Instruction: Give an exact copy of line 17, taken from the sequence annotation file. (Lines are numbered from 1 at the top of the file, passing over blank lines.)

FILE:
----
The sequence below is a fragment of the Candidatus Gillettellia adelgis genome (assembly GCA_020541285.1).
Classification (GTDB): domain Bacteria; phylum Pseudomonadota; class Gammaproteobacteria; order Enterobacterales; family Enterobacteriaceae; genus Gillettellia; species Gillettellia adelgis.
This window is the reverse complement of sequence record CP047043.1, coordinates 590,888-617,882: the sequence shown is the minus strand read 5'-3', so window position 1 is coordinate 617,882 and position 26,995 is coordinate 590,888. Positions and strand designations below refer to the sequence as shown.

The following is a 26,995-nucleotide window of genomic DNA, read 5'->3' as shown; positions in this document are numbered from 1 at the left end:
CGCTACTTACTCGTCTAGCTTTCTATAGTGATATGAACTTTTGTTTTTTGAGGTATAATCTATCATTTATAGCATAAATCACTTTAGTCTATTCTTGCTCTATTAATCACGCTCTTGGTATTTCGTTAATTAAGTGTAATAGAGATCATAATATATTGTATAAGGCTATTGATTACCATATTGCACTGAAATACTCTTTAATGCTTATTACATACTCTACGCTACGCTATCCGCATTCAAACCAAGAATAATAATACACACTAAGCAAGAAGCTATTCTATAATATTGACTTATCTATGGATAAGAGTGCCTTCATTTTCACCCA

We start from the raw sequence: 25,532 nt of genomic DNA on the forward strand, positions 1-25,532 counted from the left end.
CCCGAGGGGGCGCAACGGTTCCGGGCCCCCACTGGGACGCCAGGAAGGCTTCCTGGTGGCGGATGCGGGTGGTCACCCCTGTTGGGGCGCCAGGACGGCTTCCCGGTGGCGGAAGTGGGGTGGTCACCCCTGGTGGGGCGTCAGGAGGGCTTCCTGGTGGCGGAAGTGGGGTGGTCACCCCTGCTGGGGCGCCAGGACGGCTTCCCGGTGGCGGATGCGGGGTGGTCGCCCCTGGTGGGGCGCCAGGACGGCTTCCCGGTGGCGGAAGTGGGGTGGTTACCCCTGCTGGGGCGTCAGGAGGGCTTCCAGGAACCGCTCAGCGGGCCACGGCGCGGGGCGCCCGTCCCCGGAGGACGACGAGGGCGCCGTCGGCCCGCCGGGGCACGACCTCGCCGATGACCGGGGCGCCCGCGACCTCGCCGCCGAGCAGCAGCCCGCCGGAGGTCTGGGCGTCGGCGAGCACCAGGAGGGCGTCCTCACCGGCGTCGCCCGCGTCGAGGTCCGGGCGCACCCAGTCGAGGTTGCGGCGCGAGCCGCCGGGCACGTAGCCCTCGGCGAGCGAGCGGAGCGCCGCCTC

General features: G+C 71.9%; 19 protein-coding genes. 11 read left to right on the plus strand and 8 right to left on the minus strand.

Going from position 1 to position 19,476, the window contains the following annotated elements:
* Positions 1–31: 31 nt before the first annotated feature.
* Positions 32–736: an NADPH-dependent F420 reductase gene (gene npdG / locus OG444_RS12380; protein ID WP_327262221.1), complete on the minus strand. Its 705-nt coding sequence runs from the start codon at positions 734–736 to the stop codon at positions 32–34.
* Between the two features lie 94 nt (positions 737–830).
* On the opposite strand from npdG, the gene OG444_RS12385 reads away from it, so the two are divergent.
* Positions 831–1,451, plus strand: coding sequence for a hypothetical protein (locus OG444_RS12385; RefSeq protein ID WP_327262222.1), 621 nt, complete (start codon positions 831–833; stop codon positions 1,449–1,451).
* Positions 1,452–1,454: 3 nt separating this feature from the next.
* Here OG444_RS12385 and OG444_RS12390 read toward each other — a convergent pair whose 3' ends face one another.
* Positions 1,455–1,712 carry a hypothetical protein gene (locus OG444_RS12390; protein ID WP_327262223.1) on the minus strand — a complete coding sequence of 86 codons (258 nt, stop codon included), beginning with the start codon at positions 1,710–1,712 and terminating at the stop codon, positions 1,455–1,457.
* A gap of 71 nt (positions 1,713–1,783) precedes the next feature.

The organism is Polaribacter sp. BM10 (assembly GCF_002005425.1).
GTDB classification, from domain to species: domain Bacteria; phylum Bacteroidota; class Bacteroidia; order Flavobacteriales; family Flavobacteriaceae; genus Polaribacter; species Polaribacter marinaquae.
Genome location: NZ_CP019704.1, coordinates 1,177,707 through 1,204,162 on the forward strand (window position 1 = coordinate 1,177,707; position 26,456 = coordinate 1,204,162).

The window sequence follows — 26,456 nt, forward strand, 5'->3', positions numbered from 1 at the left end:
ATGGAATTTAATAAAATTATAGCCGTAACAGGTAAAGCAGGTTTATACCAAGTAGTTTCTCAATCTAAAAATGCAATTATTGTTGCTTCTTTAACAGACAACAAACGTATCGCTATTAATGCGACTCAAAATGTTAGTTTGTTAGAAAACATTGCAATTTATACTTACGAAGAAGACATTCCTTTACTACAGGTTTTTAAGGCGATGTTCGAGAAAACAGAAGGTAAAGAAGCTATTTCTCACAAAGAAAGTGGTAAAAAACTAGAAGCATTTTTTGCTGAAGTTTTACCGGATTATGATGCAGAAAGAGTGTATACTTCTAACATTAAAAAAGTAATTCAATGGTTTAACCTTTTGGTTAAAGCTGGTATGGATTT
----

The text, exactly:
* Positions 1,455–1,712 carry a hypothetical protein gene (locus OG444_RS12390; protein ID WP_327262223.1) on the minus strand — a complete coding sequence of 86 codons (258 nt, stop codon included), beginning with the start codon at positions 1,710–1,712 and terminating at the stop codon, positions 1,455–1,457.